Partly because they are so similar, there really isn’t room for all three, although any or all of the three fully deserve to be on a big-league roster. The other pieces currently in the puzzle are Jason Castro – maybe expendable if Astudillo is an adequate backup catcher; Jake Cave – the only legitimate outfield substitute, with both speed and power potential the others lack; and Marwin Gonzalez, who is perfectly adequate everywhere and has the most experience. Assuming Schoop is released (a safe assumption), second base will open up for Arraez. Assuming Castro is not re-signed, Astudillo becomes the second catcher. That leaves at least one roster spot for either Gonzalez, at a much higher salary, or Cave, who still has room to improve. Or someone else – a minor leaguer or free agent – who’s not in the picture this year. Interestingly, the Twins could have avoided this whole situation had they not recklessly traded away (for nothing) Eduardo Escobar in the middle of last year’s lost season. Escobar was sent to Arizona and so far this year has 102 rbi’s, 15 more than anybody on the Twins. We could see the same thing happen with Adrianza.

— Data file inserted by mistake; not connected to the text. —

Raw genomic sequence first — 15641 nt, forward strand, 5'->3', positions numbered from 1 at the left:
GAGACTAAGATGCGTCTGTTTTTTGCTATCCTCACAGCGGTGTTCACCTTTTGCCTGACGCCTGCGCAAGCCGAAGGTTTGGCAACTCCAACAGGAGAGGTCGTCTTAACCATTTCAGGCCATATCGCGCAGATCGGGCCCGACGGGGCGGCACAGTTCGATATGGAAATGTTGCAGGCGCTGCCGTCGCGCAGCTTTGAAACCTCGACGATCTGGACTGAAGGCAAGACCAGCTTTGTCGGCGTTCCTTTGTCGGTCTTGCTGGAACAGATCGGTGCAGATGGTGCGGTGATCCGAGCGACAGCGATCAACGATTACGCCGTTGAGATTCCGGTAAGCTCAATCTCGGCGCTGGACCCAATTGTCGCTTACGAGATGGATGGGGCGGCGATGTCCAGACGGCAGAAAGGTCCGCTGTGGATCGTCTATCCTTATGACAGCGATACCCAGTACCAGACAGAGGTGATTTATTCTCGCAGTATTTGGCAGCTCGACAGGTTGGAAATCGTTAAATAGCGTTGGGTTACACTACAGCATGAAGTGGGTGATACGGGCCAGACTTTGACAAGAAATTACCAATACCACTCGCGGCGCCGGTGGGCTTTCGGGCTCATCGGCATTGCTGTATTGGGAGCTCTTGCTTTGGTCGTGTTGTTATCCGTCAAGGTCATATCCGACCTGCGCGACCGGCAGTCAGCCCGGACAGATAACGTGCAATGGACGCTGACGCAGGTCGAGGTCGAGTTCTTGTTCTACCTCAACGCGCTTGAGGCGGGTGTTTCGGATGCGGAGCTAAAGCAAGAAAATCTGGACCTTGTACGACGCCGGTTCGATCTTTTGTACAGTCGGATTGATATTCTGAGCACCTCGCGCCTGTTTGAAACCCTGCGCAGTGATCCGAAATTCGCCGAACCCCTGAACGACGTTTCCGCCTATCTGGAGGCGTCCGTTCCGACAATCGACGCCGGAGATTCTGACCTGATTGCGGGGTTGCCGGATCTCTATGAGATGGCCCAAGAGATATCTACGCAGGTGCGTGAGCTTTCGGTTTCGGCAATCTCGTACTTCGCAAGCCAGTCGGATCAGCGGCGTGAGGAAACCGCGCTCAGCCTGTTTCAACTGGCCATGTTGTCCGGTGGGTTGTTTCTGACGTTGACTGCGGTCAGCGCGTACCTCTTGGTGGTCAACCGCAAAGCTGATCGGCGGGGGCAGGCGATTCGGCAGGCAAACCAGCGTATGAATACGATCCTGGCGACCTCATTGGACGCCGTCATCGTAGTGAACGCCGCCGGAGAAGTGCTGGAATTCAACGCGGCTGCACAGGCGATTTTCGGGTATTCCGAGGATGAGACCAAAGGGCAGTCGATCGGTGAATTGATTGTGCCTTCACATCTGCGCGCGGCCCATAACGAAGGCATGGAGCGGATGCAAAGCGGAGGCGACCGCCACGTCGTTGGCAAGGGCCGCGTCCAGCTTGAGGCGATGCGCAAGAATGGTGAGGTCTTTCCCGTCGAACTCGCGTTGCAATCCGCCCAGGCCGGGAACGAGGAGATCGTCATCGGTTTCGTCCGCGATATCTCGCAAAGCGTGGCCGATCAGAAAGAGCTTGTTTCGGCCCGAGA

A Save Anomaly

The Twins were leading the A’s 4-1 starting the 9th. Enter Sam Dyson in a “save” situation. He retires none of the four batters he faces, giving up a single, double and two walks, leaving the game with the bases loaded, no outs and a 4-2 score. Enter Taylor Rogers, who proceeds to strike out the side after giving up one hit that scores two runs and ties the game. Clearly, Sam Dyson has blown a sure win for the Twins, and his ERA will show that he gave up 3 runs; but for his trouble he gets a “hold (H)” next to his name in the box score, merely because his team was still ahead when he departed. Conversely, Rogers, who made the best of the fraught situation he inherited, gets a “BS” – blown save.